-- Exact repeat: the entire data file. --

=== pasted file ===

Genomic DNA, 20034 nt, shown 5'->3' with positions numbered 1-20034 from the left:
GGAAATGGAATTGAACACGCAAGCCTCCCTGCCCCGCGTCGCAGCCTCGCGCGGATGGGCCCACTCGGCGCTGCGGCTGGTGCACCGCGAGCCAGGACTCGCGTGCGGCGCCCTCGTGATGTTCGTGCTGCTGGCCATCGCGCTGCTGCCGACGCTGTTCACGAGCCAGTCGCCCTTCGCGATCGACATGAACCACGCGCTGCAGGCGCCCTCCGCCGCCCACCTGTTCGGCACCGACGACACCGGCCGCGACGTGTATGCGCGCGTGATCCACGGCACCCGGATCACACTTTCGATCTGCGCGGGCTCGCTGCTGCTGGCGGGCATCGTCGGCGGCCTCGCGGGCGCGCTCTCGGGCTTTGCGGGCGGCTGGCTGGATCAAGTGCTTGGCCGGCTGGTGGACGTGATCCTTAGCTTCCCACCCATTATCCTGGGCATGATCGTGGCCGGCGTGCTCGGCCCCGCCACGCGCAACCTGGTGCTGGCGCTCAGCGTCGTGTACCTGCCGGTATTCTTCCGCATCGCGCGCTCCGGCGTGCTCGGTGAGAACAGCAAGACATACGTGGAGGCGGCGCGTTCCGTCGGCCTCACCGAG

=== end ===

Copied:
Genomic DNA, 20034 nt, shown 5'->3' with positions numbered 1-20034 from the left:
GGAAATGGAATTGAACACGCAAGCCTCCCTGCCCCGCGTCGCAGCCTCGCGCGGATGGGCCCACTCGGCGCTGCGGCTGGTGCACCGCGAGCCAGGACTCGCGTGCGGCGCCCTCGTGATGTTCGTGCTGCTGGCCATCGCGCTGCTGCCGACGCTGTTCACGAGCCAGTCGCCCTTCGCGATCGACATGAACCACGCGCTGCAGGCGCCCTCCGCCGCCCACCTGTTCGGCACCGACGACACCGGCCGCGACGTGTATGCGCGCGTGATCCACGGCACCCGGATCACACTTTCGATCTGCGCGGGCTCGCTGCTGCTGGCGGGCATCGTCGGCGGCCTCGCGGGCGCGCTCTCGGGCTTTGCGGGCGGCTGGCTGGATCAAGTGCTTGGCCGGCTGGTGGACGTGATCCTTAGCTTCCCACCCATTATCCTGGGCATGATCGTGGCCGGCGTGCTCGGCCCCGCCACGCGCAACCTGGTGCTGGCGCTCAGCGTCGTGTACCTGCCGGTATTCTTCCGCATCGCGCGCTCCGGCGTGCTCGGTGAGAACAGCAAGACATACGTGGAGGCGGCGCGTTCCGTCGGCCTCACCGAG